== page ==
So, whatever happened to Pluto, anyway?

by Jason Wolvington, Associate Director, Discovery Science Center

I’m still bitter.

OK, so maybe “bitter” isn’t the right word. Heartbroken? Disappointed? It’s probably more that I’ve always known Pluto as a planet, and so that’s how it always will be in my mind. That’s legit, right?

Actually, no … it’s not.

Back in August 2006, at a meeting of the International Astronomical Union, astronomers made a final decision about the definition of a planet. For an object to be considered a “planet,” it needs to meet these three requirements:

  • It must orbit around the Sun.
  • It must have enough mass and gravity to pull itself into a nearly-round shape, called hydrostatic equilibrium.
  • It needs to have “cleared out” its orbit, meaning it has to have joined with or consumed all smaller objects in its orbit.

From this, Pluto meets only 2 of the 3 requirements – it has not “cleared out” the neighborhood of its orbit. Simply put, Pluto is just one object within the Kuiper Belt, a large collection of celestial bodies similar to an asteroid belt. And wiithin the Kuiper Belt, there are several objects, some of which are even larger than Pluto. So Pluto is not a classified as a planet anymore, just another object in the Kuiper Belt. Make sense?

So what does this mean? In a nutshell, it means that science is doing its job.

Science is a way of seeking to understand our natural world, through observation, experiments, and analysis. Science relies on examining evidence and interpreting its findings through logic; it is tested, repeated, and verified. A scientific theory is a well-substantiated explanation for a set of phenomena that has been tested and verified.

And that’s the key: while scientific theories may be well-supported by evidence, they can be modified or replaced as new evidence appears. Science changes – and it should! – as new discoveries are made.

A perfect example: for thousands of years, people believed the Earth was stationary – and flat! – located at the center of the universe. It wasn’t until scientists such as Copernicus, Galileo, Kepler, and Newton – using a combination of advances in mathematics and developments in telescope optics – developed a new understanding of astronomy and physics that led to new discoveries. You know, things like correctly recognizing that the Earth revolves around the Sun, and that all other planets are ruled by the same physical laws as the Earth.

And that’s what happened to our now non-planet Pluto. As scientific discoveries were made, science adapted … and the Solar System now has 8 planets. It’s not so much that Pluto was demoted, but rather scientific thought refined the classification of what constitutes a planet. And unfortunately, Pluto no longer meets the requirements.

Pluto is now considered a dwarf planet, along with Ceres, Eris, Haumea, and Makemake,  all found in the Kuiper Belt. Will it someday regain its planetary status? Perhaps. But with dwarf planet Eris being larger than Pluto, we may have to adjust from the current 8 planets to 10.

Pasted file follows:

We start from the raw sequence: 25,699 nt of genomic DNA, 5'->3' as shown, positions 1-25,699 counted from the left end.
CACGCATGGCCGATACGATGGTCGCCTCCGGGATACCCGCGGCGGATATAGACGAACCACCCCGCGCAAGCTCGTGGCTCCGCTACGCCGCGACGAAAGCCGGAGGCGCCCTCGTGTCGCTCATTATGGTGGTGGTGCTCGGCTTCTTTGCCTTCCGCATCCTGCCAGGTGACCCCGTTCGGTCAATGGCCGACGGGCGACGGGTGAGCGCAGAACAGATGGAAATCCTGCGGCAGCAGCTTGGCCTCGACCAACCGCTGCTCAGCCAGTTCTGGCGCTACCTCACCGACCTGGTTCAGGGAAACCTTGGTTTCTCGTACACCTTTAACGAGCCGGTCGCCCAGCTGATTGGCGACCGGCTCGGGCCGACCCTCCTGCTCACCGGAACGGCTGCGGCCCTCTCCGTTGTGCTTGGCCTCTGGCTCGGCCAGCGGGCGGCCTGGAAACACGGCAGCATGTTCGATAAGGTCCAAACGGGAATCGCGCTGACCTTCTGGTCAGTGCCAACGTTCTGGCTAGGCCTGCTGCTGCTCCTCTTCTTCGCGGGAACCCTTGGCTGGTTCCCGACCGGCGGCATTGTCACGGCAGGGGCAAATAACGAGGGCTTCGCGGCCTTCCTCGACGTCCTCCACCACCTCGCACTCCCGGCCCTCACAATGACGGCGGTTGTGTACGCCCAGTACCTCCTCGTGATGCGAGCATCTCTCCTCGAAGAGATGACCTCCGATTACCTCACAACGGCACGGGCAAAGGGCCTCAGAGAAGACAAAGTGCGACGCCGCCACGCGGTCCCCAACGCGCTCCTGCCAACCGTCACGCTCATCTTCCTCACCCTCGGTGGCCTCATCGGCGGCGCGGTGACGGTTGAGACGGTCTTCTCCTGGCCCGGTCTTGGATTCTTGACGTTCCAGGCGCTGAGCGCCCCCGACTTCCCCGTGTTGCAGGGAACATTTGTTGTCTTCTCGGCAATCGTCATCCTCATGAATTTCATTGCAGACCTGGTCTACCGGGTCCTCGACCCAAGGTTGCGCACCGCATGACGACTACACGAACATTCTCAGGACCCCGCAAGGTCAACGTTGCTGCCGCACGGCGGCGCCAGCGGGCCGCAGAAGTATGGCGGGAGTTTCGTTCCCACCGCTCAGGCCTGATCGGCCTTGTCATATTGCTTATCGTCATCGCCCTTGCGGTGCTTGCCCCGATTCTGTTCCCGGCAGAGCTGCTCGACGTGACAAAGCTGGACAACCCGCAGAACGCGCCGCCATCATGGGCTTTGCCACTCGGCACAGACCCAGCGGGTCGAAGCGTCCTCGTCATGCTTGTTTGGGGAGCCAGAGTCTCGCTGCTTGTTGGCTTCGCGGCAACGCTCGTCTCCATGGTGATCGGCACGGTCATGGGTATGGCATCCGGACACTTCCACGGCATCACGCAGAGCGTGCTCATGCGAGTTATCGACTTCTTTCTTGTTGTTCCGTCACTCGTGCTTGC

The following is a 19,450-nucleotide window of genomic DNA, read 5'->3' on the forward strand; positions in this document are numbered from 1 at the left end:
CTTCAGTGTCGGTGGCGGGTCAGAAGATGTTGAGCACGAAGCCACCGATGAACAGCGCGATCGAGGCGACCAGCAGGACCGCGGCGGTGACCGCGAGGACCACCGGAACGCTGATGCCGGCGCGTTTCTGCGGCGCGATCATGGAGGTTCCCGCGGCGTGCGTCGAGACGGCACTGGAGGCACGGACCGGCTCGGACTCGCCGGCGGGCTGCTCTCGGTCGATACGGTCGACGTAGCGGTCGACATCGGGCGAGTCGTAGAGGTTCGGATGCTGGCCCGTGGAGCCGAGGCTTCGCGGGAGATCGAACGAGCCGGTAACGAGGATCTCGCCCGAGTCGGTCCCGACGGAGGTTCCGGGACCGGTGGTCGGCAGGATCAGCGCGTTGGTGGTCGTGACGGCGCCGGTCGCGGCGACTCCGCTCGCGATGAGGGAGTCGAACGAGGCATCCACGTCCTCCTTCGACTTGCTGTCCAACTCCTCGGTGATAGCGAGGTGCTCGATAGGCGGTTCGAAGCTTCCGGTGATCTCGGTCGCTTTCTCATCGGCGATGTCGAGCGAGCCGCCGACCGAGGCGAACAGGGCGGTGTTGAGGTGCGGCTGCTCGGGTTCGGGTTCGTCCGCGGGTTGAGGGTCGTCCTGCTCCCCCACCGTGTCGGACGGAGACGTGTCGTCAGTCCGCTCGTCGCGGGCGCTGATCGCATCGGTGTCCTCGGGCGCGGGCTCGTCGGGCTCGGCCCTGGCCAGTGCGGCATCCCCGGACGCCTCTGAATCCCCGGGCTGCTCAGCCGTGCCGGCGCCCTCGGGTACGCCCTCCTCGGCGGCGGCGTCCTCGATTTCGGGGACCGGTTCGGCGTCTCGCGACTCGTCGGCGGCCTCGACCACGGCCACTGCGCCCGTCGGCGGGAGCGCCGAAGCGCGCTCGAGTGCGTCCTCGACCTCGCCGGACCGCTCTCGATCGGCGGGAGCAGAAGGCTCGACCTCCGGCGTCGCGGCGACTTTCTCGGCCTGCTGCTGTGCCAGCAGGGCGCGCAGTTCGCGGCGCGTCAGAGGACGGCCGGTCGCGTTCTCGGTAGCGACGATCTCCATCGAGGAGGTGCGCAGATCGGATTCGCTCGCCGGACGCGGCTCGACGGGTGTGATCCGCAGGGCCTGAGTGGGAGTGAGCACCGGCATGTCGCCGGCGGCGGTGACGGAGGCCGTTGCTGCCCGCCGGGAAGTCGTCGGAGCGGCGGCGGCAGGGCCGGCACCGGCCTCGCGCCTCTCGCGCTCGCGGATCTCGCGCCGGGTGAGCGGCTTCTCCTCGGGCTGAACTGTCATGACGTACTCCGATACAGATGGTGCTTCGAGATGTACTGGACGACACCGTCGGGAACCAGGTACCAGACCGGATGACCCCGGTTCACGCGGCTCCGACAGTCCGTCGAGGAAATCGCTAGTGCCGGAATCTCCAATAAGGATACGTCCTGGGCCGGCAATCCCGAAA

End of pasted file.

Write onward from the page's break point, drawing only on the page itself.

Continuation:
And that would just be crazy, right?!

Postscript: It’s only appropriate that we pay homage to Venetia Phair, who, as an astronomy-loving 11-year old in 1930, proposed the name “Pluto” for the newly-discovered “Planet X.” She passed away on April 30th, at the age of 90.

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2 Responses to “So, whatever happened to Pluto, anyway?”


  1. 1 Laurel Kornfeld May 12, 2009 at 11:25 am

    Your initial response regarding Pluto IS legitimate, as Pluto still IS a planet. It should be noted that the IAU’s controversial demotion of Pluto is very likely not the last word on the subject and in fact represents only one interpretation in an ongoing debate. Only four percent of the IAU voted on this, and most are not planetary scientists. Their decision was immediately opposed in a formal petition by hundreds of professional astronomers led by Dr. Alan Stern, Principal Investigator of NASA’s New Horizons mission to Pluto. Stern and like-minded scientists favor a broader planet definition that includes any non-self-luminous spheroidal body in orbit around a star. The spherical part is important because objects become spherical when they attain a state known as hydrostatic equilibrium, meaning they are large enough for their own gravity to pull them into a round shape. This is a characteristic of planets and not of shapeless asteroids and Kuiper Belt Objects. Pluto meets this criterion and is therefore a planet.

  2. 2 Jamie Miles August 13, 2009 at 2:25 am

    I agree
    For so long has Pluto been called a planet is does not matter if the most powerful of men tell one that its not a planet.
    Pluto has…..
    1. A Sphericle(Round)shape.

    2. It…like said…orbits a star our sun.

    3. it also has its very own moon.

    So if Pluto is not a planet then Charon is not a moon

    It was once said that putting a man on the moon was impossible.

    As it is with Pluto being a simple object….

    in my book its a planet that has a moon, is round and orbits the sun as well as the other planets do.

    to be honest Pluto does NOT follow an annual path around our star

    Niether Neptune. The two planets switch spots in orbit….changing the pattern of planets.

    In Technicallity…Pluto is not a planet, but a mere comet astray on a set orbit, Charon is not a moon, and Neptune is not a planet as well as Uranus.

    Uranus-Theory says that after being hit by a massive object that it sits on its side, compared to other planet in the Solar System Uranus is not a planet.

    So MY Summary is….

    1. Pluto is not a planet wether it be dwarfed it is NOT.

    2. Neptune does not follow on its regular path and also is not a planet.

    3. Uranus sits on its side..though it may seems to not be a planet…it actuallity it IS A PLANET.


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